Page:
Tuberculosis (TB)



Brazil is one of the largest countries in the WHO Region of the Americas and it has the highest TB burden in the region. Providing TB control and other health services throughout the country poses immense organizational and logistic challenges. However, the data from recent years indicate a steady downward trend in TB incidence in Brazil. Although DOTS is currently available to only some 35% of the population, a concerted effort is being made to include all of the 315 high-burden municipalities by 2007. There is increasing awareness of the public health importance of TB by the new Brazilian health authorities, who have recognized the DOTS strategy as the best solution to Brazil’s TB control problems. The Brazilian MoH has now prioritized the DOTS strategy in its new programme for TB control. TB and leprosy were declared national priority diseases in 2004 and increased government funds were assigned to control them. In addition, 2004 saw the launch of Brazil’s Stop TB Partnership involving numerous technical and donor agencies and other public and private sector partners in TB control.

System of TB control

Brazil adopted the DOTS strategy in 1998, establishing it in four states as demonstration areas. Brazil has a massive and complex decentralized health-care system. At the state and municipal levels, the TB control programme is represented by local TB coordinators who are responsible to the respective state and municipal health secretaries. Recently, the government created the position of Secretary of Health Surveillance (SVS) within the new structure of the MoH, which has given added priority to TB control. The SVS has also facilitated collaboration of the NTP with the national laboratory and the HIV/AIDS programmes. TB patients are treated in the out patient facilities of the public health service and only a few complicated cases require hospitalization.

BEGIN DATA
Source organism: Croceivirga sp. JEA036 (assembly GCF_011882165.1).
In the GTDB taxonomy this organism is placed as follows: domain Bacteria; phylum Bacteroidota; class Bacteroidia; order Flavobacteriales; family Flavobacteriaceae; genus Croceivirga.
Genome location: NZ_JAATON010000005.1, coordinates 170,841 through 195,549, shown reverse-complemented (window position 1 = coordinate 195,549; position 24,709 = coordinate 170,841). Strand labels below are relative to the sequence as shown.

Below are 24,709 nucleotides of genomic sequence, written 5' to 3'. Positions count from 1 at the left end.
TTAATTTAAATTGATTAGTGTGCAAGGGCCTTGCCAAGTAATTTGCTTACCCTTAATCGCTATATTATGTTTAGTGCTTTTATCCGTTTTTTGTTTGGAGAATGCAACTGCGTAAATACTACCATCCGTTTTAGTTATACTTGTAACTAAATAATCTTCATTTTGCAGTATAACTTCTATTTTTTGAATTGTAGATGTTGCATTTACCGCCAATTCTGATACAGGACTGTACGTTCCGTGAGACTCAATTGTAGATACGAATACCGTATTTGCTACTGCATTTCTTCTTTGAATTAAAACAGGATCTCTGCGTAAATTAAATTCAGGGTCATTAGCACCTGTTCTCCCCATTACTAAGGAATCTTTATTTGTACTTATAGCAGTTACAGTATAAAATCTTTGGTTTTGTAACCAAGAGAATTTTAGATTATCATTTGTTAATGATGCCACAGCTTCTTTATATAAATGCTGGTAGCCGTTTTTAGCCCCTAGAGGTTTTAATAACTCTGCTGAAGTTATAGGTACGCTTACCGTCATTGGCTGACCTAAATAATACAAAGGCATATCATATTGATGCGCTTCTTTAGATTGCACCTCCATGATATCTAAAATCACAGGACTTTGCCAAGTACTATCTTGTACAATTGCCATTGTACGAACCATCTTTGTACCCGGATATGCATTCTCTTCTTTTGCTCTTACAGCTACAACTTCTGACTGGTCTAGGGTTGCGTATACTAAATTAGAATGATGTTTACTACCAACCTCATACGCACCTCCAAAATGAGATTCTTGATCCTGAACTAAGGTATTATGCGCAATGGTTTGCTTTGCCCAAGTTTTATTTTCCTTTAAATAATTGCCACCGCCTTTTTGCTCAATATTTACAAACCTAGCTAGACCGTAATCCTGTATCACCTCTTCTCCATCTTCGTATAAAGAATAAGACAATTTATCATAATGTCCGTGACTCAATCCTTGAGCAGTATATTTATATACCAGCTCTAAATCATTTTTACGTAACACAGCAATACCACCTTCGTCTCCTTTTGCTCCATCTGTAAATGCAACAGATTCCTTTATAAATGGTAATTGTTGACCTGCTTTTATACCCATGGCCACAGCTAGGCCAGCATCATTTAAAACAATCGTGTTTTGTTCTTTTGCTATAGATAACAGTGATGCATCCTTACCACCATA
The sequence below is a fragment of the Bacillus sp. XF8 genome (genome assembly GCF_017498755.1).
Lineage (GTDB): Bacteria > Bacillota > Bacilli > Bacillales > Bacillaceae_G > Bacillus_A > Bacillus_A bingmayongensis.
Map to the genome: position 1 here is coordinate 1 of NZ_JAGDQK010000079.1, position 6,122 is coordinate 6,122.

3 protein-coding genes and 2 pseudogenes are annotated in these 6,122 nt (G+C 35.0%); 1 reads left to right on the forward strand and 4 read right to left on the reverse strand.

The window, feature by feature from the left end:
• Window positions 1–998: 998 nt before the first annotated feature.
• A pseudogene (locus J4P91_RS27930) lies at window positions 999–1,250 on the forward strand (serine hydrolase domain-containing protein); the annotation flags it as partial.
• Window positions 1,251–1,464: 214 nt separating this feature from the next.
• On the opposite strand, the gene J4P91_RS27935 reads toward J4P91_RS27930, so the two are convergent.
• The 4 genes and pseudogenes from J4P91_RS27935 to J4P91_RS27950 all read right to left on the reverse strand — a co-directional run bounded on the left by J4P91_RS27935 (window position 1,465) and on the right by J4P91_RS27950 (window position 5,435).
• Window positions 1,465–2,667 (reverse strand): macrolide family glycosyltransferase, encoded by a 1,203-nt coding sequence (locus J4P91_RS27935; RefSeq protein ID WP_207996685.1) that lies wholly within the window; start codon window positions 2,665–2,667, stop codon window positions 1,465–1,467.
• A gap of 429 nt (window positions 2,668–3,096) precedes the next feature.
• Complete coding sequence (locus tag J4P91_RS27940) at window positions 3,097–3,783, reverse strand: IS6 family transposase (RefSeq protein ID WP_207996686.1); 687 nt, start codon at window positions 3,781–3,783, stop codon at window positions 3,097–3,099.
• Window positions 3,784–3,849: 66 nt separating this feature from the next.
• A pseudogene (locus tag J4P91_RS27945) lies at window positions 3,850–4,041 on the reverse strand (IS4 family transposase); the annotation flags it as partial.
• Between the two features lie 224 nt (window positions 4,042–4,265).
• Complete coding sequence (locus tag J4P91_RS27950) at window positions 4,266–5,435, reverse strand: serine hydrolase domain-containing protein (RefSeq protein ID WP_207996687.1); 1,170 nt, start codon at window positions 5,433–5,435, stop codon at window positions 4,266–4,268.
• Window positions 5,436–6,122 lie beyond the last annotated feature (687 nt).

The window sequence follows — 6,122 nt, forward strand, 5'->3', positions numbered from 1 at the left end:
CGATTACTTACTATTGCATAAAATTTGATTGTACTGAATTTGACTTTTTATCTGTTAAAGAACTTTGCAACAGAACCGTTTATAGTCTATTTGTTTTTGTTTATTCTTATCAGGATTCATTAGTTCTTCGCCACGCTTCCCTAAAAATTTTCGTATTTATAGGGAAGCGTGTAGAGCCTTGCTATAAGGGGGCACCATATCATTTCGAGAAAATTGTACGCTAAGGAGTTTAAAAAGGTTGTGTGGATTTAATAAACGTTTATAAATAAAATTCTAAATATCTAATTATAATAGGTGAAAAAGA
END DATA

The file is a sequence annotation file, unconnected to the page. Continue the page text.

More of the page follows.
TB laboratory services are carried out by the National Public Health Laboratories Network. There is one NRL, 27 central public health laboratories (one per state) and more than 4000 local laboratories.

Surveillance and monitoring

Among the HBCs, Brazil has a relatively comprehensive TB surveillance system, and the observed downward trend in the case notification rate probably represents a real decline in incidence. The rate of fall is about 3% per year both for smear-positive and for all TB cases, but a faster rate of decline should be achievable by an expanded DOTS programme. DOTS coverage increased to 34% in 2003 and the case detection rate to 18%, giving a detection rate of 55% within DOTS areas. However, an estimated 81% of all new smear-positive TB cases are found nationally (by DOTS and non-DOTS services), suggesting that Brazil could meet and even exceed the target of 70% case detection simply by ensuring that patients already notified are correctly diagnosed and treated by DOTS services.